Laveau shall fade where La Fée shall incite parade.
A lavish spectacle, a Bacchanalia of fools
In which fairies and ghouls spawn bottles empty a’ plenty.

And if so vigorous a she-devil should fail to fall abashed,
Then hold still with teeth gnashed, awaiting the foul tempest to pass.
Drink her down, hold yourself still,
And blink not, righteous friend, while baited breaths draw nil. 

“Chloroform Cabaret”
I’ve been rehearsing tirelessly for my chloroform cabaret.
A debutante, a provisional professional,
Perfecting this craft on such daftly-short notice,
Munchausen by proxy, brimming with such gusto, such moxy.

Light on my feet, wiry and elusive,
Conducive to the atmosphere of opening night.
I have recited my lines, rehearsed my scales,
Perfected my pitch, acquired distaste for your rich.

I’ll be performing a cabaret, one like you’ve never seen before.
Cast me with actors and artists, lepers and harlots,
And still I will deliver a show-stopping performance,
A Jacobian tragedy to the tune of the whistling guillotine.

Stage fright will subside for crowd delight,
The bourgeois swinging from the rafters thereafter.
My rotting requiem, my banshee moan, my sardonic slewn,
My stifling wit and cat-like prowess will entrance them for hours.

Wrap your applause with the gauze of your fresh wounds
And assume the worst amidst my seething verse,
And assume the position in my crippling disposition.
Down with the noose of my hallowed gallows.
Nevermind the torches, the pitchforks,
Nevermind the genocide, the flies, the lies.
The show must go on, you see,
So let them eat cake while you shake off the stiff neck.

I’ve been rehearsing tirelessly for my chloroform cabaret.
I’ll burn down the estate with your fate well in mind,
As you stand in the line winding toward that great whistling blade,
I know I played my part to perfection for the revolution encore.

“A Hero Must Rise”
A hero must rise.
When the sun descends, I begin where you end,
Crossing paths with my own shadow to battle my own demons.
In a town that fears sundown, I wear a crown of laurels
Composed of irony, and sympathy, and empathy,
Which was at one time my greatest superpower.

I walk the streets at night
When I should be at home, resting well on my bed of nails,
Surrounded by four walls riddled with arsenic and jagged teeth,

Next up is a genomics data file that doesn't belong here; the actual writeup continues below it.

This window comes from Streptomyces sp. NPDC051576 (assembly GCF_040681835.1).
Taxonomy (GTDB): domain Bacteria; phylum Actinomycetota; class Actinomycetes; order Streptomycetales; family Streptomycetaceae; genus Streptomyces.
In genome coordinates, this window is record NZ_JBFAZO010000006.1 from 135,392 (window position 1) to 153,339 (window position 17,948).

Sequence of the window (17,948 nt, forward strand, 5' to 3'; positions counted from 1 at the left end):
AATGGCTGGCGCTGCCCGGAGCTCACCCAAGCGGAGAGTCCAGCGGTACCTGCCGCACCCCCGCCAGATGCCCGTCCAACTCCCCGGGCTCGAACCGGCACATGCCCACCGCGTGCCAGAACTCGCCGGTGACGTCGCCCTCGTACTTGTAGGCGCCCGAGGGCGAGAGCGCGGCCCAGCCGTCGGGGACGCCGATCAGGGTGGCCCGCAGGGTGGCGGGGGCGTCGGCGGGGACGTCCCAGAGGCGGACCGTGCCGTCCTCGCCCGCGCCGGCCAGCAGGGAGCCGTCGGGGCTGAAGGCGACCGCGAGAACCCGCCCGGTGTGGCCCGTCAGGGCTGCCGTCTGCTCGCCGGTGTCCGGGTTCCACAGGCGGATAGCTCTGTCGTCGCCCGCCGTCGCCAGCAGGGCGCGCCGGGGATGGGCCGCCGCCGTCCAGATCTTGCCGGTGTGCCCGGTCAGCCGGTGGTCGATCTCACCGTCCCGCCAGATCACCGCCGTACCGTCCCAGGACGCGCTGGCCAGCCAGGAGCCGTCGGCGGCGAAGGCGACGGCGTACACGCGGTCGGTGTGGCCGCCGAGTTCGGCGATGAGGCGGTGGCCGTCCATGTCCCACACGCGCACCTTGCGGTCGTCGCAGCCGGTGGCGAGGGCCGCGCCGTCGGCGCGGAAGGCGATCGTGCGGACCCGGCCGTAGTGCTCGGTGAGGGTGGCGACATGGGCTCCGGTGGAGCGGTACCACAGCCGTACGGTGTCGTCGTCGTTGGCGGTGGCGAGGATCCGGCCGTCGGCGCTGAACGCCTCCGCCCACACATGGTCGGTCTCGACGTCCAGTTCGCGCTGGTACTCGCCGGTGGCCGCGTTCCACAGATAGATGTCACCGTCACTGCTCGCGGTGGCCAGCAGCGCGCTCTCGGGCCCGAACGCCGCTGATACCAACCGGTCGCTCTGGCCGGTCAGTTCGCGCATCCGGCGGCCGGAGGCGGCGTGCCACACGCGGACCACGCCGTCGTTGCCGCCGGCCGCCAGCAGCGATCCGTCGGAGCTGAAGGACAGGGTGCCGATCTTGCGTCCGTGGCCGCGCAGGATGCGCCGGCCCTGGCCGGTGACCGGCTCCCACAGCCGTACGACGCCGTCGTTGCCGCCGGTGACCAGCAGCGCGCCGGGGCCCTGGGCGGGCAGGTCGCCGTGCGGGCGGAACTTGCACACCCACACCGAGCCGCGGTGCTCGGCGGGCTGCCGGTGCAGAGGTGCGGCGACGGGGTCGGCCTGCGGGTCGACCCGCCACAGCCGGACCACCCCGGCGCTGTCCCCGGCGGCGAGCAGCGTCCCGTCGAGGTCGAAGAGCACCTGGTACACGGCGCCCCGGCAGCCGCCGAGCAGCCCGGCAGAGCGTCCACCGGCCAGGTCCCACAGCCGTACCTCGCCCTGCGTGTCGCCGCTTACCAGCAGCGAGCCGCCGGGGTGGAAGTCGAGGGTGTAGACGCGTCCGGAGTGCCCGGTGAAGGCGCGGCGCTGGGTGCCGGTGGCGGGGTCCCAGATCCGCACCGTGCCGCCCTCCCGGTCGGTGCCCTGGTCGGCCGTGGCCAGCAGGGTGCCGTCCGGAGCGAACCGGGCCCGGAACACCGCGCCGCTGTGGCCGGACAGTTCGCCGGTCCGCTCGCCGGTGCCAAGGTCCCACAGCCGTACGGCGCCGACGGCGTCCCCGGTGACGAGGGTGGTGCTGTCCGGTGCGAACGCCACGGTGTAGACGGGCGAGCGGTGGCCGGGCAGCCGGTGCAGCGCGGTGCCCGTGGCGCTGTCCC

Complacent to abide alongside the creatures that crawl beneath.
My private Turkish prison, my Chinese water torture vacation destination.
There’s no place like home.

I walk the streets at night because a hero must rise,
Even if only to despise what he’s become, contented and comfortably numb.
This S on my chest stands for sadist, you know,
And I’ll make sure to save myself from you on my way back from the fake clink.
Here I come to save the day,
And to flay you all for ever believing in me at all.

“When in Rome, Do As the Comatose”
Buzzing like a swarming apparatus,
The status of this army is susceptible.
Like Septimius Severus, Caligula, Nero,
Roman heroes and tyrants form two zeros.
And we fly the figure eight
And seal a fate that is not unlike karma to our glorious lord.
Point our attack like a divine finger,
Like a lounge singer spitting daggers with her breathless swagger,

With swords drawn I’m a pawn
Of this crucified crusade, leaving me
A canonized, sainted witness
Of the battle among insects, and I’m their Caesar.

Feaster of the feasters among the festering
Honey-roasted combs of the Roman catacombs.
Like a martyr, I’ve fallen for the cause,
Though save your applause for the solder wrapped in gauze when he returns home.
I’ll see you all in Elysium,
Mars will guide you through the horrors of this foreign war.
Store your keepsakes and handshakes deep into the soil
Like my mortal coil, blessed in oil, depicted like a glorified gargoyle. 

"Dirt Mall Mannequin"
My words are worth nothing until after I'm dead,
So here's to being famous.
Tonight, your name in your own lights,
Your fame ignites to full fruition.
I've reserved your name on the wall of fame
Because I wanted to make you a big star, baby.

You're the next big thing,
New York stars in small town eyes,
LA spin in olive skin.
Roar that feline growl just one more time,
Your grime covered by the limelight.

Mirrors and razor blades, the nightlife that never fades,
Now don't you go and lose your nerve.
Salut just one more time,
But keep the "T" silent so I die a martyr on it,
Crucified for your fame on it.

This life has chosen you,
I have helped you achieve this faux fashion.

"The Fiftiessensation" 
Bombshell Betty, handgun confetti,
Raining down like white lies and hidden agendas.
Blood-speckled windows, self-mutilating innuendos,
Live fast, die young, leave a good-lookin' corpse.

I am the Fiftiessensation, an inspiration
To all those who fall short of my capsized, cup-size catharsis,
Dragster scarf flapping at high speeds
On the high tides of silk, sweat, corset corvette.

Come on, you know you want it,
Live fast, die young, leave a good-lookin' corpse.
Come on, you know you want it,
You can't refuse this Elvis ego, this Marilyn mannequin masochist Betty.